break when you need one and practise self-care. It's more important than you might things.

 RECOVERING FROM A BREAKDOWN
 ACCEPT THAT YOU'VE BEEN THROUGH SOMETHING MAJOR
 Once the worst has passed, some people try to brush it off and pretend it never happened. They can
 feel ashamed or embarrassed about what they went through. However, there is absolutely nothing to
 be ashamed or embarrassed about, especially if you had a pre-existing mental health condition. Every
 life has ups and downs and just because yours were a bit more serious than some people's, it doesn't
 mean that you're weak somehow.
 The best thing you can do for yourself is to recognise what happened, and work to prevent it from
 happening again by setting up crisis plans and support networks.
 GET TUTORING TO CATCH UP
 If you've fallen behind, don't worry. There are plenty of ways to catch yourself up and get back on
 track. The best way is to hire a tutor. They can guide you through the work, help you understand
 difficult concepts, and identify the places you need more help.
 Yes, tutors can be expensive, but there's a way to get around this. See if there is anyone who took
 your class the year before who might be willing to tutor you for an hour each week for a discounted
 prince. Similarly, see if there are any students who can help you in exchange for something like
 instrument lessons. And if any of your friends are academically gifted, I'm sure they'd be able to help.
 If all else fails, go to office hours and any free tutoring sessions your school or university offers. Do
 some research, ask around, see what's there.
 PACE YOURSELF AND DON'T RUSH IN
 After a breakdown or crisis, you may be tempted to throw yourself back into your work to catch up.
 Don't! You'll become overwhelmed and end up back at square one. Remember, you've just been
 through a very difficult situation and you're not going to get better overnight.
 Ease yourself in. I definitely recommend starting with a reduced or part-time study load if possible.
 Remember that you may not be back at your full capacity just yet, and difficulties concentrating and
 being motivated could make things hard. By starting off slowly, you're able to get used to studying
 again without too much pressure.
 DEVELOP A ROUTINE
 Yes, this advice is in every piece of study advice ever, but you shouldn't develop just any routine.
 Develop one that allows you plenty of breaks and takes into consider any issues you may have with
 fatigue or focusing. If your breakdown was caused by overwork, make sure this one is easier on you.
 Things to include you could include in a healthy routine (but don't micromanage!):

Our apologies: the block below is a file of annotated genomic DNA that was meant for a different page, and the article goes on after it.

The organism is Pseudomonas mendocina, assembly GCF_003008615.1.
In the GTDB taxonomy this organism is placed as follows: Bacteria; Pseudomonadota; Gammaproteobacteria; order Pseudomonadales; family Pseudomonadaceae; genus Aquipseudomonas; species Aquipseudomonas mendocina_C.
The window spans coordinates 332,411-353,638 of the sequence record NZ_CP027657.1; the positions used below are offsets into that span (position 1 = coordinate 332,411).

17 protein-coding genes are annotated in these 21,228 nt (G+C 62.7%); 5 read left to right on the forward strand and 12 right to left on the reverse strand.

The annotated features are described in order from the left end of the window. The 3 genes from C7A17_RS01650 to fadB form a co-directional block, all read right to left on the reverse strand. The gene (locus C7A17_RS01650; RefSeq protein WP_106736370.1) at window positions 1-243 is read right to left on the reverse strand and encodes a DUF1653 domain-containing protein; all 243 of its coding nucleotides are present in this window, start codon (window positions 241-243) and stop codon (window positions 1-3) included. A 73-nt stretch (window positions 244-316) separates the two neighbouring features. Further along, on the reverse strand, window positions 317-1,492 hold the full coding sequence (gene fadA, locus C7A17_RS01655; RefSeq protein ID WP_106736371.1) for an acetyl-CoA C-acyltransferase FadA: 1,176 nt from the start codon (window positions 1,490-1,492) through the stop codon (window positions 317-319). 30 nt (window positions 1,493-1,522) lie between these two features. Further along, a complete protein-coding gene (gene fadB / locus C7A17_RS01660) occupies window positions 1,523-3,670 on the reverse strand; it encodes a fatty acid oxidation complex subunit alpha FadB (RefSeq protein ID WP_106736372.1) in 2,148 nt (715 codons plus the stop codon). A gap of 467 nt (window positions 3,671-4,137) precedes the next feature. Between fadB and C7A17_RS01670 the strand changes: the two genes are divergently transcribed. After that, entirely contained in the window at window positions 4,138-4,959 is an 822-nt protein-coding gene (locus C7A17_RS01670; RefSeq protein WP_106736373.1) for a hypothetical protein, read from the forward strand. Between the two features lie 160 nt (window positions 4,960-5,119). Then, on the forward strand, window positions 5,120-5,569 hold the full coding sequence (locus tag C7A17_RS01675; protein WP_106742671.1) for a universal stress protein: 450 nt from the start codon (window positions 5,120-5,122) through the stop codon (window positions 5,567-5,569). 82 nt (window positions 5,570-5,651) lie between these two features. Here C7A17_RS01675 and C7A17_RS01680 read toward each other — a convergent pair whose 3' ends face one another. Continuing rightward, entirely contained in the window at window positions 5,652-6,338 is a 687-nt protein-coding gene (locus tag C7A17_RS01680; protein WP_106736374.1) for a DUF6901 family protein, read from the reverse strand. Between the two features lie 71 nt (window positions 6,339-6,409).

"I feel crap" time*
 Breaks and meals
 Plenty of sleep and rest
 "You" time (treat yo self)
 Time to plan for the next week
 Exercise (have you tried yoga? Kidding)
 Meditation/mindfulness
 Friend/family social time
 * Remember that the thoughts and feelings caused by mental illness are not shameful, and ignoring
 and forcing them down will only make them worse. If you need to lie in bed feeling miserable, do it.

 THINGS TO REMEMBER
 DON'T COMPARE YOURSELF TO OTHERS
 It can be easy to look at other people and see your own flaws, but it's important to try not to. Every
 person has different experiences and struggles, so it's not fair to yourself to look at someone without
 yours and think you're behind in some way.
 Taking longer to complete your studies isn't shameful. Making mistakes isn't shameful. Needing
 breaks isn't shameful. You'll get where you need to be in the end. Have patience.
 GRADES DON'T DEFINE YOU
 I spent so much of my life thinking my only worth came from my academic success. And guess what?
 This just led to more anxiety and depression. It's important to realise that things like grades, class
 rankings, GPAS, and "intelligence" aren't that important. Who you are and what you do is far more
 important than these arbitrary labels.
 THERE IS A STIGMA, SO BE PREPARED
 It's an unfortunate reality, but there is still a stigma against mental health issues and there is a chance
 it might affect your experiences while dealing with administrative staff and teachers. There have been
 stories about people telling their people supposed to be guiding them that they have mental health
 issues, and being dismissed because "it's a girl issue" or "it's all in their head".
 Be prepared in case this happens to you. Remind people that it's a medical condition and that you can
 get proof from medical professionals if need be. Plus, there is probably something in your school's
 policies or even the law that protects you when you have a mental illness.
 Remember that just because people are ignorant, that doesn't mean your issue is not 100% real and
 important. Don't let these people make you feel worse.
 YOU CAN DO THIS
 In our darkest moments, it can be hard to believe that we're capable of immense strength, but I
 promise you we are. Whatever obstacle is in your path right now - even if it's your brain chemistry -
 you are going to get through this.
 You've made it through every worst day you've had so far. You've made it through the dark and scary
 moments, and you've come out the other end stronger and wiser.
 Remember that you are strong, and even when you don't feel like it, there is always support available
 to help you realise that strength again.
 tmblimteom
apricot-studies:
smartstudy:

Hey guys. I’m glad to be finally posting my “mental breakdown survival guide”. As you know I struggle a lot with mental health, and so I have been through a lot of breakdowns. So many that I actually dropped out of university after 3 weeks in 2016 and had to take the whole year off. Because of this, I’ve made it my mission to help others with mental health issues as much as I can, so you don’t have to go through what I’ve been through.
Anyway, here is my guide. I tried to keep it general, and actually useful. If you have any questions or additions please feel free to add them. 
And as ever, if you want to talk to me about studying with mental illness or want to see a post on a specific topic, please feel free to message me. 

thank you so much for this

apricot-studies: smartstudy: Hey guys. I’m glad to be finally posting my “mental breakdown survival guide”. As you know I struggle a lot...